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10 Breathtaking Historic Chicago Venues

May 1, 2017 by Constance Fred
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Chicago is world-renowned for its architectural achievements–heck, we’ve got a half dozen Frank Lloyd Wright’s in our own backyard–and not small among these wonders are Chicago’s performance venues.

Here are ten of our favorite Chicago spots to take in some lovely arts.

Civic Opera House

photo credit Schuler Shook
Photo copyright Schuler Shook.

The Civic Opera House in downtown is home to the Lyric Opera of Chicago (although they occasionally produce the classic musical–check out the forthcoming My Fair Lady). Built in 1929 with Art Deco detailing galore, the first opera produced there was the then-contemporary Camille by local composer Hamilton Forrest, which has never been  performed anywhere else.  

The Studebaker Theatre

photo credit After the Final Curtain
Photo copyright After the Final Curtain.

Just over on Michigan Avenue hides The Studebaker Theater, inside The Fine Arts Building across from Grant Park. Built in 1898 as a vaudevillian stage, it went on to feature many great performances by such talents as Bob Hope and Peter O’Toole. It closed in 2000 after a steady decline in attendances, and only just this past fall reopened under a new renovation to boot, when Henry Purcell’s Shakespeare riff-opera The Fairy Queen played.

Chicago Avenue Pumping Station

photo credit Chicago Historical Society
Photo credit Chicago Historical Society.

A mile and a half north sits the old pumping station used to draw clean water from Lake Michigan along with the adjacent Chicago Water Tower, both built in 1869. Two years later the Water Tower was famously one of the only buildings to survive the Great Chicago Fire. Although constructed before any of the other venues, the pumping station did not host performances until it was renovated in 2003 to include a fully functional theater, now the home of Lookingglass Theatre Company.

Stony Island Arts Bank

Tom Harris © Hedrich Blessing. Courtesy of Rebuild Foundation.
Tom Harris © Hedrich Blessing. Courtesy of Rebuild Foundation.

A more recent treasure in South Shore, the Stony Island Arts Bank was a 1923 bank, that was closed and decaying for decades. Finally, artist Theaster Gates helmed a renovation and reopening in 2015 as “a hybrid gallery, media archive, library and community center” that often hosts different performance events as well. Among their impressive collection is the University of Chicago Glass Lantern Slides, with “60,000 slides of art and architectural history from the Paleolithic to Modern eras” (you know, just in case this list wasn’t enough for you).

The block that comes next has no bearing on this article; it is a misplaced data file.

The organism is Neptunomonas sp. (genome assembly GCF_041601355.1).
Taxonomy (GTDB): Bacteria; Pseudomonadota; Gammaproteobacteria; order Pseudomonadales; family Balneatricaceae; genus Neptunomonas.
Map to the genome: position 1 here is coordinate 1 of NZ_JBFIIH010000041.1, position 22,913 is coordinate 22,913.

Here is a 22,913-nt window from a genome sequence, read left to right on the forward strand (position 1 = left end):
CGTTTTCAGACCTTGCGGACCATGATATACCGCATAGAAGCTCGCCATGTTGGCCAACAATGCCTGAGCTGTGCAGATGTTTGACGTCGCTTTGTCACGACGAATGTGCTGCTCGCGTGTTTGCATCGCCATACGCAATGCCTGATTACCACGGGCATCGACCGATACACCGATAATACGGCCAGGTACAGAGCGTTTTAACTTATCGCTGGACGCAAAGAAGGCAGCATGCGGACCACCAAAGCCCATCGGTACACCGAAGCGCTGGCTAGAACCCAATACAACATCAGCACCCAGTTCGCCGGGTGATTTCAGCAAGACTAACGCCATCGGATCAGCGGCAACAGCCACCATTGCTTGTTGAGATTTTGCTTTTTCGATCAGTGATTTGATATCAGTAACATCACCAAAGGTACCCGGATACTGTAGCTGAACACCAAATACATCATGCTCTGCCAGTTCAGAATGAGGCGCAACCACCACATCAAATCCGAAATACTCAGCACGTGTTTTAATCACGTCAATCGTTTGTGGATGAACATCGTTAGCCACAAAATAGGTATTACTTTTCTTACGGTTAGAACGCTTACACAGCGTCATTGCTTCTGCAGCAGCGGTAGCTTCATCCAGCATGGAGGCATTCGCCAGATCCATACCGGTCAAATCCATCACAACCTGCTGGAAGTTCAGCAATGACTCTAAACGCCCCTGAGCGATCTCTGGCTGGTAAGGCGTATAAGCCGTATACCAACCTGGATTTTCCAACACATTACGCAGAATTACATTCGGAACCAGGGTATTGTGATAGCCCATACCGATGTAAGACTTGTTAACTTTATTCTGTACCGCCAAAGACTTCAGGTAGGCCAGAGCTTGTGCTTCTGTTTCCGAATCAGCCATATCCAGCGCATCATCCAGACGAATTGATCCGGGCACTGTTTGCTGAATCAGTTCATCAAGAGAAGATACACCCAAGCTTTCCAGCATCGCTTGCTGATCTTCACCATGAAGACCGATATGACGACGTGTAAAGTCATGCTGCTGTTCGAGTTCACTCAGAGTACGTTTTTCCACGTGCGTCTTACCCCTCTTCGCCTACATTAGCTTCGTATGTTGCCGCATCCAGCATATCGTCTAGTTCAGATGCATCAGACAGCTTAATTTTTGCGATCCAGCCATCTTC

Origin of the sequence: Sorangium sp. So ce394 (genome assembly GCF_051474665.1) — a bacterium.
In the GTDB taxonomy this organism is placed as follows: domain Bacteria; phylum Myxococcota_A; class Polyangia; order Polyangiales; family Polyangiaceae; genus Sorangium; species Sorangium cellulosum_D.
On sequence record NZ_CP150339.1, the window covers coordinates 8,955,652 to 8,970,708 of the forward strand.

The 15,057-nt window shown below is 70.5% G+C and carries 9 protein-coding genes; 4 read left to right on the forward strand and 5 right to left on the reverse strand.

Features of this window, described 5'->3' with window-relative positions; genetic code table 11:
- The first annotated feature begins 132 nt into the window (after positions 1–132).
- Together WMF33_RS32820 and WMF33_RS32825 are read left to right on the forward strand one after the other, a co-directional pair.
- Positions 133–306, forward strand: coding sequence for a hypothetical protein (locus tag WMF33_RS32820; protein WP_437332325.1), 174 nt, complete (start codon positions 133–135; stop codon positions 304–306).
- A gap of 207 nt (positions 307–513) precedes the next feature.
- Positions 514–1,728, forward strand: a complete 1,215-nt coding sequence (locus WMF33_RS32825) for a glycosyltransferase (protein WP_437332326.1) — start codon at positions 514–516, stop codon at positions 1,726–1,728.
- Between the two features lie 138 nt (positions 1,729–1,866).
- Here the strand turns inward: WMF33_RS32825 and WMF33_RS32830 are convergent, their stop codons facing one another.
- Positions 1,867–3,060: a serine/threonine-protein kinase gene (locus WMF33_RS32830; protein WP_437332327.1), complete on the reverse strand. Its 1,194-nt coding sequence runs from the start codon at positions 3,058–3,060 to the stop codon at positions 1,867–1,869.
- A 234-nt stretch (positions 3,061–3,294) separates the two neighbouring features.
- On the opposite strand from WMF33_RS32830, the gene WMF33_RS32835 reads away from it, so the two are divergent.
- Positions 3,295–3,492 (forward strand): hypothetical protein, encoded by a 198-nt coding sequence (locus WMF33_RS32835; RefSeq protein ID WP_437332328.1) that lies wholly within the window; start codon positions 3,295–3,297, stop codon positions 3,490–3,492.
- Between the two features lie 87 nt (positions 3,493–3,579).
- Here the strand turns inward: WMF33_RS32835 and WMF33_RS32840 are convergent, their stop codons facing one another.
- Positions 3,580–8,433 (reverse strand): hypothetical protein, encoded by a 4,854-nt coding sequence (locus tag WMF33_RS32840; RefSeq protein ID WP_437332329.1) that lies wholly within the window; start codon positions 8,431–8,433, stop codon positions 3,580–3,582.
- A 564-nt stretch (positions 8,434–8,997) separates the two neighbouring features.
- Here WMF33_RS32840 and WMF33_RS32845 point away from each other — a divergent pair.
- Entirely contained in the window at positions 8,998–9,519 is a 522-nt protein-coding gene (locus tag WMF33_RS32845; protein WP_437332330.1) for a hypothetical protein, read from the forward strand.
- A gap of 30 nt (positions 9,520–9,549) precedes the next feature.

The Regal Theater

Photo courtesy Eric Allix Rogers.
Photo courtesy Eric Allix Rogers.

Doubling back north a little to Bronzeville, this 1928 night club and music venue boasted such acts as Ella Fitzgerald, Louis Armstrong, Stevie Wonder, and The Jackson 5. It was one of the first entertainment venues to cater to Black audiences and staff Black employees, and predominantly featured Black artists. Sadly, the theater was demolished in 1973 after a long decline in business, and is now the site of the Harold Washington Cultural Center.

The Vic

Photographer unknown.
Photographer unknown.

In Central Lakeview, just off the Belmont Red/Brown/Purple Lines stop, The Vic Theatre–originally the vaudeville house Victoria Theatre–still stands strong. 105 years young, the venue boasts stellar acoustics, hence its continued use as a concert hall.

Athenaeum Theatre

Photo courtesy Eric Allix Rogers.
Photo courtesy Eric Allix Rogers.

Nearby, and built one year prior, the legendary Athenaeum was built as a Catholic recreation center and now serves as a hub of performance in the city of Chicago (you can currently buy tickets to The Liar, Redeemed, and Force Continuum at the Athenaeum on TodayTix). Its success is all the more impressive when you consider the massive fire it survived just before Thanksgiving in 1939, as well as a host of other disasters.

Music Box Theatre

Photo credit Max Herman.
Photo credit Max Herman.

This famous Italian-inspired movie palace constructed in 1929 still retains all of its original charm. You can now regularly catch such cult favorites as The Rocky Horror Picture Show and The Room. Careful, though: it’s haunted by the ghost of the manager (nicknamed “Whitey”) who worked at the theater from opening night for nearly fifty years. Specifically, he died in his sleep on the couch in the lobby, so maybe don’t sit there.

Congress Theater

Photo courtesy Amanda Torres.
Photo courtesy Amanda Torres.

Meanwhile, in Bucktown, lies the Congress Theater, a movie palace that opened in 1926. Originally it could seat a whopping 2,900 people, and when it was much later converted into a live music (and occasionally wrestling!) venue that could accommodate 3,500 people. The city shut it down in 2013, citing numerous safety violations, and it is currently undergoing a $55 million remodel slated to open this year, complete with residential units and hotel rooms.

Biograph Theater

Photo courtesy Chicago Tribune.
Photo courtesy Chicago Tribune.

Finally, no list of historical venues would be complete without the Biograph Theater, constructed in 1914. Infamous bank robber John Dillinger was shot and killed by federal agents just outside the theater after seeing a movie in 1934, and you can still catch a crime tour to the exact site to this day. The former movie palace is now of course is home to the acclaimed Victory Gardens Theater, where you can currently catch Queen by Madhuri Shekar!

 

What are your favorite historic Chicago venues? Let us know on Twitter and Instagram @TodayTix!

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